This study tested the hypothesis that increasing the intensity of outpatient care for patients discharged from the hospital could lower their subsequent inpatient and total health-care costs. At discharge, 1,001 patients were stratified by risk of readmission (low, medium, or high) and randomly assigned to the intervention or control group. Discharge information (summaries, medications, and postdischarge needs) was provided to outpatient nurses who monitored intervention patients closely and attempted to resolve their problems. Intervention patients also received appointment reminders, and missed visits were promptly rescheduled. The cost of the intervention was $5.20 per patient per month. High-risk patients in the intervention group had significantly higher outpatient costs ($131/month vs. $107/month; P = 0.02), but lower inpatient costs ($535/month vs. $800/month; P = 0.02) than high- risk patients in the control group. Reduced inpatient costs in the high- risk intervention group were attributed to shorter, less intensive hospital stays. In conclusion, increasing ambulatory care resources after hospital discharge for high-risk patients may reduce health-care costs associated with readmission to the hospital.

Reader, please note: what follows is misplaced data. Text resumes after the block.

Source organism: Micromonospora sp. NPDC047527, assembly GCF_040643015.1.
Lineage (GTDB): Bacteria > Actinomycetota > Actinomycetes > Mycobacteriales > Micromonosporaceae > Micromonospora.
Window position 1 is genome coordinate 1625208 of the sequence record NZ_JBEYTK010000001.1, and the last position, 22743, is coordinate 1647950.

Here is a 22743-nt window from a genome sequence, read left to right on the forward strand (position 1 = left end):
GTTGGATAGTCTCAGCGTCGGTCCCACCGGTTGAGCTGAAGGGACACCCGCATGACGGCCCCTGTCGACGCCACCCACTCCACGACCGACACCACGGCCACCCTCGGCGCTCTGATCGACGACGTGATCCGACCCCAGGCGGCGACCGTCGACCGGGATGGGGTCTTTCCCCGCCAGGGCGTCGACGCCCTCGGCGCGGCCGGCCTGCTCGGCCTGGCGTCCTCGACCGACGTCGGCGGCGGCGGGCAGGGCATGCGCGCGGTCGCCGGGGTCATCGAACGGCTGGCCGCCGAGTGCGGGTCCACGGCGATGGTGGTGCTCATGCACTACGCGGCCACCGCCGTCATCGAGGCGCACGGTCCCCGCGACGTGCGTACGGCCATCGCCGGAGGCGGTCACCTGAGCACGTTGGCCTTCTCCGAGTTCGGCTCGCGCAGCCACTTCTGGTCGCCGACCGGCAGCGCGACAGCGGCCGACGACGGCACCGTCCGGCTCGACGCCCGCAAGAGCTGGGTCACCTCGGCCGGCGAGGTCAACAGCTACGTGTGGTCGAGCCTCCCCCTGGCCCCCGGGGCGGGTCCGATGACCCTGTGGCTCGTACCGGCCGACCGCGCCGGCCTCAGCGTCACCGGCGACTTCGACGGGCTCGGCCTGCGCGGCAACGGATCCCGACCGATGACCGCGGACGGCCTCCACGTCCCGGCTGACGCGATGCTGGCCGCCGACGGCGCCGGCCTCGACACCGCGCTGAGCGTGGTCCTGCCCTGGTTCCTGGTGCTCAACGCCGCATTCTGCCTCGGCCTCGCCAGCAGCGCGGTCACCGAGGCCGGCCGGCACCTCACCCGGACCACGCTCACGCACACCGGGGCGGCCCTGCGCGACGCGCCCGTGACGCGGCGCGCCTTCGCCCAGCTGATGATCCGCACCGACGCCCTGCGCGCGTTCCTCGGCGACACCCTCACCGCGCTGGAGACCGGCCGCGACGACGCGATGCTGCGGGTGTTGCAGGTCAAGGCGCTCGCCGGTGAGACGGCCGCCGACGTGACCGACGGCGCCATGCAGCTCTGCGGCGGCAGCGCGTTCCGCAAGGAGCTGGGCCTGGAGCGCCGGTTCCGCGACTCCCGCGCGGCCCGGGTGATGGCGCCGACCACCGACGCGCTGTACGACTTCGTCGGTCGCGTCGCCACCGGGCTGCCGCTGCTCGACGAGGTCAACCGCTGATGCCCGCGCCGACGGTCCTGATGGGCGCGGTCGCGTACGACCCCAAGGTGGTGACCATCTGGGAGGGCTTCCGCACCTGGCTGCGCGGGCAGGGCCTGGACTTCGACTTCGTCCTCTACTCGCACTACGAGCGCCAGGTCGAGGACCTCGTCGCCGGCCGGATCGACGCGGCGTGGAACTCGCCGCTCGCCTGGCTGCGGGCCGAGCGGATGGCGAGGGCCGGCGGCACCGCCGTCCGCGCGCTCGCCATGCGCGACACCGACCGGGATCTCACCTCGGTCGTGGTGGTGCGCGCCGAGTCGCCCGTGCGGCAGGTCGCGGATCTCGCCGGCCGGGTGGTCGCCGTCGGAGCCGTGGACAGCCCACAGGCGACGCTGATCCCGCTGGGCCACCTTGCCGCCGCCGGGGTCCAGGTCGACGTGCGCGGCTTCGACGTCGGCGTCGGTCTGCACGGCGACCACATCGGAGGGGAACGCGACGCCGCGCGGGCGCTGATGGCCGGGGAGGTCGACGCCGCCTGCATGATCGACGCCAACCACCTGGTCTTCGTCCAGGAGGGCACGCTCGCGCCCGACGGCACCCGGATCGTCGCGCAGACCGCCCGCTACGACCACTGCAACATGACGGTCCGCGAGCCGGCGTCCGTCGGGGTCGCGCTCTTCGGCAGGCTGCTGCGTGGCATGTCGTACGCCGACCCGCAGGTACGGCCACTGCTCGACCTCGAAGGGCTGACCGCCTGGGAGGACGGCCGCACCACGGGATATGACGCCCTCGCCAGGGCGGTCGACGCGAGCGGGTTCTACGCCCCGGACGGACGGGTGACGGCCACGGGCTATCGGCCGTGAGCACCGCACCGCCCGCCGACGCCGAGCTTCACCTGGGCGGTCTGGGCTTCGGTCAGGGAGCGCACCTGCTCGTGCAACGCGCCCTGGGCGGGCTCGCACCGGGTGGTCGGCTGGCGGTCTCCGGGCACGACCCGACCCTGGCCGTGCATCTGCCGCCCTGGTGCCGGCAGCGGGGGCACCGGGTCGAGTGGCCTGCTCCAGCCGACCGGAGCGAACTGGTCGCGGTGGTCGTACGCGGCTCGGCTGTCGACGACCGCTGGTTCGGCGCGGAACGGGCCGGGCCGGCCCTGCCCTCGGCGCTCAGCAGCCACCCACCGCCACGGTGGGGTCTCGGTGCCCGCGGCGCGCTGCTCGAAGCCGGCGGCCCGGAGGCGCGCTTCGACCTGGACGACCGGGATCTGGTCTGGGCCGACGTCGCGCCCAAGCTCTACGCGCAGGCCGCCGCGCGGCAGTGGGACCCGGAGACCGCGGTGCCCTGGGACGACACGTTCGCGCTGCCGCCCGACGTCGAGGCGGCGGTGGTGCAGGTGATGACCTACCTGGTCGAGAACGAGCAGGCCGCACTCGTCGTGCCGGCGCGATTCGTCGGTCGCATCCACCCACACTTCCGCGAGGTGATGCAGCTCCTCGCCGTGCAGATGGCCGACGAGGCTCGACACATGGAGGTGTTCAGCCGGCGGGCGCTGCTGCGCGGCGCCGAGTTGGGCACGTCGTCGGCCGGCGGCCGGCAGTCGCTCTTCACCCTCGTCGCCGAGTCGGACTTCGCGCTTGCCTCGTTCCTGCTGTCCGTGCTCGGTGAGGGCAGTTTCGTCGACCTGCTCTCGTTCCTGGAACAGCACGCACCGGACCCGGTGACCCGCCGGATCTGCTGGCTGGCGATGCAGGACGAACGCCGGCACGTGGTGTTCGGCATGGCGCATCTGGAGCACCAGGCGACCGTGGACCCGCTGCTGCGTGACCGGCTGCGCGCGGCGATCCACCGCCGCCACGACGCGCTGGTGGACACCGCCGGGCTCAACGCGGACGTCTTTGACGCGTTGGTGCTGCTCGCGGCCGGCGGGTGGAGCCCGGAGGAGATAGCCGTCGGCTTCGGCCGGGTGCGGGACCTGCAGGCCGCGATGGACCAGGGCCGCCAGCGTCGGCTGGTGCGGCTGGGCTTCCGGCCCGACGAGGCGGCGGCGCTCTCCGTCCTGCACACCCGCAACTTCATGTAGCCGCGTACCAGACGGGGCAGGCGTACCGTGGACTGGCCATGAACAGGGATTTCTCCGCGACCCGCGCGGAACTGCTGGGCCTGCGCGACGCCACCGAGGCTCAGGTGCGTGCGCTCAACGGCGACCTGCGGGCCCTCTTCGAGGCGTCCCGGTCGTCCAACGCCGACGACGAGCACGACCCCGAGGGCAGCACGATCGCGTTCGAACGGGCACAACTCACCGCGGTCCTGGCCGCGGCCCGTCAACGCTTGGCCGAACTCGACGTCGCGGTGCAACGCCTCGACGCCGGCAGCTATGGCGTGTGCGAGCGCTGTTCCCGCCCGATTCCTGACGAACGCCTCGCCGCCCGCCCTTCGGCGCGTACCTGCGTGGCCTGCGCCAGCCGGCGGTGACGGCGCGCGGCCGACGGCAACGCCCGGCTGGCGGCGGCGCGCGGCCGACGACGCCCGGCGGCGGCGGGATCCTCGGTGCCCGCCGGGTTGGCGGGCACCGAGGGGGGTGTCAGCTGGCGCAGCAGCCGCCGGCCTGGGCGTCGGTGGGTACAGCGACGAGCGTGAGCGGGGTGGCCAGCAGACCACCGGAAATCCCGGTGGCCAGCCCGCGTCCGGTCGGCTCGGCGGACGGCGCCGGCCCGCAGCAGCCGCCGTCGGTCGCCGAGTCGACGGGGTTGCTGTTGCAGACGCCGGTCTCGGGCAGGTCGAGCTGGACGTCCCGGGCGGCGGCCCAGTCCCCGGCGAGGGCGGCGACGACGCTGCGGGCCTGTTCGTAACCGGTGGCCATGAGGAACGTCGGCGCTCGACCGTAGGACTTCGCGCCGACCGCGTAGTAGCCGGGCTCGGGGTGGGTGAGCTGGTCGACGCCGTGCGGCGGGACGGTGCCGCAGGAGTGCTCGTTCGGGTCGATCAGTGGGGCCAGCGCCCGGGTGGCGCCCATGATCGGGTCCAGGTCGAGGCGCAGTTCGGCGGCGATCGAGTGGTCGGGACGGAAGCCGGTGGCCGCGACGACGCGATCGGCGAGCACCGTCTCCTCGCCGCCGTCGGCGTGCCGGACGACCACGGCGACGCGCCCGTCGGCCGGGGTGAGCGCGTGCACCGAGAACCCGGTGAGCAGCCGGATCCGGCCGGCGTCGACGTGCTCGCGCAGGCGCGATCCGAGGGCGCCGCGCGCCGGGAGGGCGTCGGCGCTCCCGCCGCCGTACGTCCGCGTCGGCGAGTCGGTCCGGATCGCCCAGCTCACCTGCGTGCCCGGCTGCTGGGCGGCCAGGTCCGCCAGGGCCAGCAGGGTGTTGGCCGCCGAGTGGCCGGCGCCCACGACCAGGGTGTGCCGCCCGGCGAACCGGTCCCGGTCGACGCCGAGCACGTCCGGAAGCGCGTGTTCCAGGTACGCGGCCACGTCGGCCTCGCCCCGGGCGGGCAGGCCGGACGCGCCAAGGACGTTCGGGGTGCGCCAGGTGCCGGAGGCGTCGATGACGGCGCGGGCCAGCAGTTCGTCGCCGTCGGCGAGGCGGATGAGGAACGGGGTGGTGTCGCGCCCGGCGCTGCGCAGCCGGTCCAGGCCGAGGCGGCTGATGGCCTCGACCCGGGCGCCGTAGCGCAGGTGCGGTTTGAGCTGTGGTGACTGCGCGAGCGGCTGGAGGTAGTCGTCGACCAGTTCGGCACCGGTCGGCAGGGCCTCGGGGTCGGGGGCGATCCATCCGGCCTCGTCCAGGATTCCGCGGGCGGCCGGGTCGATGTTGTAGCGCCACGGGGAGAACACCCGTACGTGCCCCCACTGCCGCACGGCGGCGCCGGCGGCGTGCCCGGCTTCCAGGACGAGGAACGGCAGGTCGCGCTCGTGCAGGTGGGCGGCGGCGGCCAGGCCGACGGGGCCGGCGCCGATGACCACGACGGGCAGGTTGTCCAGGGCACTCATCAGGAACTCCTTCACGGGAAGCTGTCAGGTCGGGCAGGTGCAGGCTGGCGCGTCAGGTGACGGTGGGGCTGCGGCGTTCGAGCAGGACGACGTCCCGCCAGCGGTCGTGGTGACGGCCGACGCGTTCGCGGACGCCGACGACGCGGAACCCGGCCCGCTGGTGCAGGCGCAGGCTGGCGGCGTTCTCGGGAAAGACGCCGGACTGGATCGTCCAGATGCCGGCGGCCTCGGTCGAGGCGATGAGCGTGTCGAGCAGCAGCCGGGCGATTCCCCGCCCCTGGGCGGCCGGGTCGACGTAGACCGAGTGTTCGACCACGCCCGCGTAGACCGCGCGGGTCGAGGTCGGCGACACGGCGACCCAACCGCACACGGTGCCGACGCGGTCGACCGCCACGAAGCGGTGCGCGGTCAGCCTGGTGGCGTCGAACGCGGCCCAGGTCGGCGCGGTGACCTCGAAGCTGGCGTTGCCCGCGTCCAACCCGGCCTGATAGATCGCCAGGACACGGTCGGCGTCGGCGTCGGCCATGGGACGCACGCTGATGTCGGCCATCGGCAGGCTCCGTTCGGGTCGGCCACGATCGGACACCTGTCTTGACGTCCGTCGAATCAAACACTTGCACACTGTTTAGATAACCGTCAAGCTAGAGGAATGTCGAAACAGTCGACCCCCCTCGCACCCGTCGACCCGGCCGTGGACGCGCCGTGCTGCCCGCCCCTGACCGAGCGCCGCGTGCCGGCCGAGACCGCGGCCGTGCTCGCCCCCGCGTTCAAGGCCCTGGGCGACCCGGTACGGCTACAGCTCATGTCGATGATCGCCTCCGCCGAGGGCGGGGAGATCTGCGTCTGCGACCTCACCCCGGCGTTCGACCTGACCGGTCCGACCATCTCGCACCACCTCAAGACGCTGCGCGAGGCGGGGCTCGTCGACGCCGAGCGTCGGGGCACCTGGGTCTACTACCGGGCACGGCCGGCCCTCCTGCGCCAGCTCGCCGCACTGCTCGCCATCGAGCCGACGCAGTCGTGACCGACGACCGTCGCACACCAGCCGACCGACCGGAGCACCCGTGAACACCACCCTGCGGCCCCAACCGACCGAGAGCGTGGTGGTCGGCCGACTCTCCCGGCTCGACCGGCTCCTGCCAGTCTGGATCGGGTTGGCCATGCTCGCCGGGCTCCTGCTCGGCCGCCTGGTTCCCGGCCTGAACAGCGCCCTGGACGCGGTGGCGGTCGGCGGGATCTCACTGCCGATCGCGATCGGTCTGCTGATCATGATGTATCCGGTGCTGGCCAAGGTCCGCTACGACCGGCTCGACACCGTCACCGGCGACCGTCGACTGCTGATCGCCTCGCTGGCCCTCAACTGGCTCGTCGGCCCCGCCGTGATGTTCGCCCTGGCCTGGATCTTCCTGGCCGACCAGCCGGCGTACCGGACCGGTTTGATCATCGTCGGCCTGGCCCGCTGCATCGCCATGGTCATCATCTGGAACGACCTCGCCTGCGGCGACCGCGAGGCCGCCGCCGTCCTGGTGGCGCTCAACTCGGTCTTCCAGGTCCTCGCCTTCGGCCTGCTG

1830, Aftercare: utilization, Ambulatory, Ambulatory Care, Ambulatory Care: economics, cost, cost effectiveness, Cost-Benefit Analysis, health care, Health Care Costs, hospital, Indiana, information, intervention, Length of Stay, Nurses, Outpatient Clinics,Hospital: utilization, patient, Patient Discharge, Patient Readmission: economics, Patients, Random Allocation, ResNet, Risk, Risk Factors, Support,Non-U.S.Gov't, Support,U.S.Gov't,P.H.S.